Wednesday was College Football National Signing Day. On Tuesday, we took an in-depth look at the National Letter of Intent (NLI). Now, let’s examine some other developments in recruiting college athletes and why we should all be concerned with the direction that recruiting is heading.
I have received quite a few tips about this New York Times story. I am completely turned off by Brian Butler’s practice, which he claims is to “train and manage” blue-chip college football recruits. In reality, he is nothing more than a handler, adding an extra burden for college athletic recruiters and taking away value from high school athletes, all the while, raking a healthy amount of money in compensation for offering such “services”, which seem to be little more than someone with an IQ of 60 could handle. Is Butler an entrepreneur for putting together an idea to sell updates to his clients’ recruiting videos to recruiters, or is he a scam artist?
Some say he is navigating gray areas of N.C.A.A. rules and brokering his clients’ futures for personal gain. Others say he is providing his clients with exposure they would not normally receive by leveraging connections he has made during the recruitment of the Brown brothers to create a market for lesser players.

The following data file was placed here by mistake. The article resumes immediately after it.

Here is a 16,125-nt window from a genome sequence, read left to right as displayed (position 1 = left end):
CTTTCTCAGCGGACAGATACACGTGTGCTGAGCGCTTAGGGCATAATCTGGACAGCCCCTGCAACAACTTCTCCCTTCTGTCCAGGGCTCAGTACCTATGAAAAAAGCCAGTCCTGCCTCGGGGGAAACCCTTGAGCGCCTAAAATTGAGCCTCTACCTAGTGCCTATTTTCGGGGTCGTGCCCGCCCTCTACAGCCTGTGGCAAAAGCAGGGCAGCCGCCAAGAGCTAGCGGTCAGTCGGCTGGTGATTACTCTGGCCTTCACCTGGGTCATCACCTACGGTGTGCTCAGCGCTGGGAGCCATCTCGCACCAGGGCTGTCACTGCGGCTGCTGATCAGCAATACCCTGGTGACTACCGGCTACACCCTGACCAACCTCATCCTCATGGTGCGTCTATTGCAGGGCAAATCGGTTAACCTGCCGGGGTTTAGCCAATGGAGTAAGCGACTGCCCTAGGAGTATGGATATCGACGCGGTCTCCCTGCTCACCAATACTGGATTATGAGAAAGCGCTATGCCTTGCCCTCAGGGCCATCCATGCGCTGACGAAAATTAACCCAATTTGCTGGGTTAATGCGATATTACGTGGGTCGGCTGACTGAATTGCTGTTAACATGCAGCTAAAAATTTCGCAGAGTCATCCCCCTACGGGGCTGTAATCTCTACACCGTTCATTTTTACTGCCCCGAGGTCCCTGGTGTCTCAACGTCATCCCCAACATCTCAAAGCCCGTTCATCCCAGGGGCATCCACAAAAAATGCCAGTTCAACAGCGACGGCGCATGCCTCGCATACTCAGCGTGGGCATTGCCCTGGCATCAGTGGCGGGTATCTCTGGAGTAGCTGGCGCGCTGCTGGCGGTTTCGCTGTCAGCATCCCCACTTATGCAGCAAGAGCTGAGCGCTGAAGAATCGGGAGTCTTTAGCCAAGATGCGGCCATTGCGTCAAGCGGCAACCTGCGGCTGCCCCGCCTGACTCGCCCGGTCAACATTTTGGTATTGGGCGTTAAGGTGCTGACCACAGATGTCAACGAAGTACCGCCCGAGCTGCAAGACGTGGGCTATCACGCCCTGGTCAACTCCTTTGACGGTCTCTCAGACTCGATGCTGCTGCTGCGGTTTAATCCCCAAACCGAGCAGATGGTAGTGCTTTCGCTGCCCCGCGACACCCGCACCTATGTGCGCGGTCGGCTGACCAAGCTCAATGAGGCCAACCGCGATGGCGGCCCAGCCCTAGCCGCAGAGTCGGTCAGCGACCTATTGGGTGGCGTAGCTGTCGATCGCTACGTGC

No doubt, this is for personal gain. We would be naive to think that someone would set up such a scheme for any other purpose. But is he really providing his clients more exposure outside of getting his own name and one client printed in this NYT article? Butler has gone as far as to publicly announce that he is considering having some of the players he advises skip college to gain a quick buck in the CFL? Are you kidding me?
Butler said he would explore the possibility of [Bryce] Brown’s skipping college and going to the Canadian Football League next season if approached by a team. He mentioned the idea of a team paying Brown $5 million a year for three years. But the salary cap for entire C.F.L. teams is $4.2 million Canadian.
This is a guy that high school athletes are handing their future over to? Someone who has no clue about league salary caps? My personal belief is that handlers do absolutely nothing to further an athlete’s career. I understand that many blue-chip basketball and football players retain such handlers, but still have not figured out the reason why. They are in it to profit off of the athlete’s talents and bring little-to-nothing to the table. It is time that we weed them out of the system. Instead, athletes need to put their trust in agents, who handlers often times are hired to select (at a fee to the player, or more often, the agent). Agents are well qualified to advise and represent athletes (for the most part) and should not have to pay some uninterested party a fee just for a chance to talk to a player.